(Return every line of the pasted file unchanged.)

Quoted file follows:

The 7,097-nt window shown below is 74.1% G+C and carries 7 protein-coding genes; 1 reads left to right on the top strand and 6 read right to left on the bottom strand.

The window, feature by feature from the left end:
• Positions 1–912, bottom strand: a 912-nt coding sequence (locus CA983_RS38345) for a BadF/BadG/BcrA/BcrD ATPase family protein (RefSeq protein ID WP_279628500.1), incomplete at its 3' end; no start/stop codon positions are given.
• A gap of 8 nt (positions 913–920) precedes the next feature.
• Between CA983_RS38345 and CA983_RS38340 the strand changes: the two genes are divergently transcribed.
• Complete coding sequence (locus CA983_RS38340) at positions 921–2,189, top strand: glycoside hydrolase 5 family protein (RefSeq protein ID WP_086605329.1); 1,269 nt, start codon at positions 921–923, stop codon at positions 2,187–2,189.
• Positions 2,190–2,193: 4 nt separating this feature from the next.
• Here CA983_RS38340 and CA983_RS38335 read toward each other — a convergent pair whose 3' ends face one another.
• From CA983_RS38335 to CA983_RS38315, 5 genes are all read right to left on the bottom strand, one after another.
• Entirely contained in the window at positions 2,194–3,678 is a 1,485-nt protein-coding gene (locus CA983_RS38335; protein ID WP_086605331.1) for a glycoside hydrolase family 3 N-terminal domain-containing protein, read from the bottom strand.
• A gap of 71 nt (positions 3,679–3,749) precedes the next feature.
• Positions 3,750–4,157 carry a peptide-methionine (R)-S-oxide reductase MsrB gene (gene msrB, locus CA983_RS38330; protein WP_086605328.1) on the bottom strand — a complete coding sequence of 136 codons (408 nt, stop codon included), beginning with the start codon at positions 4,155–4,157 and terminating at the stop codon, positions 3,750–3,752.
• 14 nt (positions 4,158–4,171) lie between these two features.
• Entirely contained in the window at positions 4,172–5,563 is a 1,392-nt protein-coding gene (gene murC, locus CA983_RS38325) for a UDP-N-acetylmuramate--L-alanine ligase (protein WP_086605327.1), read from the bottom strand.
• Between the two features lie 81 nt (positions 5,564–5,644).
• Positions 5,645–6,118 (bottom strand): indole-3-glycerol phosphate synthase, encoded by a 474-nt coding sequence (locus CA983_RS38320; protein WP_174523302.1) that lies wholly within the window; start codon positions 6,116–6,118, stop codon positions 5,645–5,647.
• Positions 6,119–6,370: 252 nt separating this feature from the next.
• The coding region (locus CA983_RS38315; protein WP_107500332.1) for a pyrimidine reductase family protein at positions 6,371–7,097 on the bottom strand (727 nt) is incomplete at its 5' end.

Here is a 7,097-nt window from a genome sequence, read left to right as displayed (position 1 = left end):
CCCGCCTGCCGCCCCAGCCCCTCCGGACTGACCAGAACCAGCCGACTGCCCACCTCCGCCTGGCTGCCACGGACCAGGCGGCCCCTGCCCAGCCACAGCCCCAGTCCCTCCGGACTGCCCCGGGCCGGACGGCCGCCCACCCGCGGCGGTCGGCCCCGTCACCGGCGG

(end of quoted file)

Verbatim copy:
The 7,097-nt window shown below is 74.1% G+C and carries 7 protein-coding genes; 1 reads left to right on the top strand and 6 read right to left on the bottom strand.

The window, feature by feature from the left end:
• Positions 1–912, bottom strand: a 912-nt coding sequence (locus CA983_RS38345) for a BadF/BadG/BcrA/BcrD ATPase family protein (RefSeq protein ID WP_279628500.1), incomplete at its 3' end; no start/stop codon positions are given.
• A gap of 8 nt (positions 913–920) precedes the next feature.
• Between CA983_RS38345 and CA983_RS38340 the strand changes: the two genes are divergently transcribed.
• Complete coding sequence (locus CA983_RS38340) at positions 921–2,189, top strand: glycoside hydrolase 5 family protein (RefSeq protein ID WP_086605329.1); 1,269 nt, start codon at positions 921–923, stop codon at positions 2,187–2,189.
• Positions 2,190–2,193: 4 nt separating this feature from the next.
• Here CA983_RS38340 and CA983_RS38335 read toward each other — a convergent pair whose 3' ends face one another.
• From CA983_RS38335 to CA983_RS38315, 5 genes are all read right to left on the bottom strand, one after another.
• Entirely contained in the window at positions 2,194–3,678 is a 1,485-nt protein-coding gene (locus CA983_RS38335; protein ID WP_086605331.1) for a glycoside hydrolase family 3 N-terminal domain-containing protein, read from the bottom strand.
• A gap of 71 nt (positions 3,679–3,749) precedes the next feature.
• Positions 3,750–4,157 carry a peptide-methionine (R)-S-oxide reductase MsrB gene (gene msrB, locus CA983_RS38330; protein WP_086605328.1) on the bottom strand — a complete coding sequence of 136 codons (408 nt, stop codon included), beginning with the start codon at positions 4,155–4,157 and terminating at the stop codon, positions 3,750–3,752.
• 14 nt (positions 4,158–4,171) lie between these two features.
• Entirely contained in the window at positions 4,172–5,563 is a 1,392-nt protein-coding gene (gene murC, locus CA983_RS38325) for a UDP-N-acetylmuramate--L-alanine ligase (protein WP_086605327.1), read from the bottom strand.
• Between the two features lie 81 nt (positions 5,564–5,644).
• Positions 5,645–6,118 (bottom strand): indole-3-glycerol phosphate synthase, encoded by a 474-nt coding sequence (locus CA983_RS38320; protein WP_174523302.1) that lies wholly within the window; start codon positions 6,116–6,118, stop codon positions 5,645–5,647.
• Positions 6,119–6,370: 252 nt separating this feature from the next.
• The coding region (locus CA983_RS38315; protein WP_107500332.1) for a pyrimidine reductase family protein at positions 6,371–7,097 on the bottom strand (727 nt) is incomplete at its 5' end.

Here is a 7,097-nt window from a genome sequence, read left to right as displayed (position 1 = left end):
CCCGCCTGCCGCCCCAGCCCCTCCGGACTGACCAGAACCAGCCGACTGCCCACCTCCGCCTGGCTGCCACGGACCAGGCGGCCCCTGCCCAGCCACAGCCCCAGTCCCTCCGGACTGCCCCGGGCCGGACGGCCGCCCACCCGCGGCGGTCGGCCCCGTCACCGGCGG